The program counter is commonly known as the instruction address register or instruction pointer in Intel x86 micro processing code. The program counter keeps track of the next memory address of instructions that are to be executed. Once the current instruction is completed, the program counter holds the address of the next location of instruction that needs to be executed by the processor.
Memory Data Register
The MDR contains data that is used inside RAM. The MDR is an essential process that assists a computer in performing functions faster rather than consistently having to fetch and seek from stored memory. Its primary function is to act as a two-way register that will allow data to be written and fetched more rapidly for things that are used more often.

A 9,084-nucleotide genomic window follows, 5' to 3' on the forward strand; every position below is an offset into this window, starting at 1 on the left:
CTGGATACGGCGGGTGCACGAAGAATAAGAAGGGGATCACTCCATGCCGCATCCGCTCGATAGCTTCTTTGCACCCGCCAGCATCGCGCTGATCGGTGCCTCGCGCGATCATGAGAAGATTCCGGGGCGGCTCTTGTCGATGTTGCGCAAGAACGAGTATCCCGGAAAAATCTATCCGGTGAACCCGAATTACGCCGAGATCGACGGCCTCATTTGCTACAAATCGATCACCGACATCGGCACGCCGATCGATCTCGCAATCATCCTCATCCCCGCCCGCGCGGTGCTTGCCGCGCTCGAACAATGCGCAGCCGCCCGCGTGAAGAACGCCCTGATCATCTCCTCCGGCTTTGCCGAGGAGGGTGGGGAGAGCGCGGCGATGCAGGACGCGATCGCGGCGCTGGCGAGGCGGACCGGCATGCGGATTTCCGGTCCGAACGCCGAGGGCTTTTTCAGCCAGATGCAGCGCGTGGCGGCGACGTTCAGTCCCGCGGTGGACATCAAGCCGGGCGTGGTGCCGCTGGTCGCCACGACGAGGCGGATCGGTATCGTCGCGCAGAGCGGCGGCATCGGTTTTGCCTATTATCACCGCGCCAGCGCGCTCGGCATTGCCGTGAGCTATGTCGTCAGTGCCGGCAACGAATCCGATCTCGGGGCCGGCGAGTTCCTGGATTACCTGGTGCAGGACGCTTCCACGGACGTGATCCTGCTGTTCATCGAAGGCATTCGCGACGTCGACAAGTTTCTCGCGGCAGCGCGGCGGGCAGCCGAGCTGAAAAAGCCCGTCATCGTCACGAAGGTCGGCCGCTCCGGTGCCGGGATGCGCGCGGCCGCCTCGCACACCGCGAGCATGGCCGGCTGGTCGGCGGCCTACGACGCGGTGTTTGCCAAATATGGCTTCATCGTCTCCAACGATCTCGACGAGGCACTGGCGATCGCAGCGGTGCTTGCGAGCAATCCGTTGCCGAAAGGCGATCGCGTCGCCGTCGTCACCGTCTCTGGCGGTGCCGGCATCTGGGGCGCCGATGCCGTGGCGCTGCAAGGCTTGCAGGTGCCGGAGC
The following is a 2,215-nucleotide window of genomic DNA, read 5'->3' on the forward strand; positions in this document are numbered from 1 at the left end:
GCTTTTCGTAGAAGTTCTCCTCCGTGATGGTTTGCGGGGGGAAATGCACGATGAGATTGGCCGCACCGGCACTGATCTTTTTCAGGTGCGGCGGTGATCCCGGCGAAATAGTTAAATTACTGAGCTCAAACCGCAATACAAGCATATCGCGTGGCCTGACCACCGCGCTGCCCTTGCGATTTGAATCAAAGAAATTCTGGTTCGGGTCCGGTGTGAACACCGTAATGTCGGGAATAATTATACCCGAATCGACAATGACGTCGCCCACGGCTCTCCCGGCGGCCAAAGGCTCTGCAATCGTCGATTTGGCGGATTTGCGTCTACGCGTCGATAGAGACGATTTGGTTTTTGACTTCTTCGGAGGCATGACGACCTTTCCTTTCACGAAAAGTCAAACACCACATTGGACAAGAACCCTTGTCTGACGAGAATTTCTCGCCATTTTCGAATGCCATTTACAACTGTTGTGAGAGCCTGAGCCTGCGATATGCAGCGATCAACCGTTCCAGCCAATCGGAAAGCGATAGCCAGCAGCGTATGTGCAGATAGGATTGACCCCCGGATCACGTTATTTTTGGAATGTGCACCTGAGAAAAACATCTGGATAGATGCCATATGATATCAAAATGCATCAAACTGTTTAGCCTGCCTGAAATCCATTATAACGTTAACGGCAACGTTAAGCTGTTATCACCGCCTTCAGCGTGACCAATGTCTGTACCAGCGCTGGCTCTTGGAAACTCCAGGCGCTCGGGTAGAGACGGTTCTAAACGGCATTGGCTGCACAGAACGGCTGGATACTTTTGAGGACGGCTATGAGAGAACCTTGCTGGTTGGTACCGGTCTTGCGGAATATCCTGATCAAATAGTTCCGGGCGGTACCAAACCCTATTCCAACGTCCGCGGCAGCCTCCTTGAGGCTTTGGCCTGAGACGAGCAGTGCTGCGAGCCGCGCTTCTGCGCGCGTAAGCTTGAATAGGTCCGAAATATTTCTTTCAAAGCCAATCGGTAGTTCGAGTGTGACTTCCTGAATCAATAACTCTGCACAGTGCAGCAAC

Memory Buffer Register
The MBR holds the contents of all data, instructions or processes that are being written into memory. All data storage and instruction coming from the CPU that is going to memory go into the MBR.
The combinations of all these registers are how data moves inside a computer. Input is given by the user. It is fetched and stored into the registers. If processing is required these will be decoded and processed. The program counter will continue to increment to point to the appropriate locations within memory to find what is to be manipulated and the CPU will process execute instructions and produce output across the registers.
Performing arithmetic is a bit different from a low-level architecture standpoint. The most basic function, addition, is incredibly straightforward. First, understand that all decimal equivalents must be translated to binary. The first 10 binary numbers look like this.
Now, if you want to add 2 to 3, it looks like this:
2 + 3 = 00000010 add 00000011.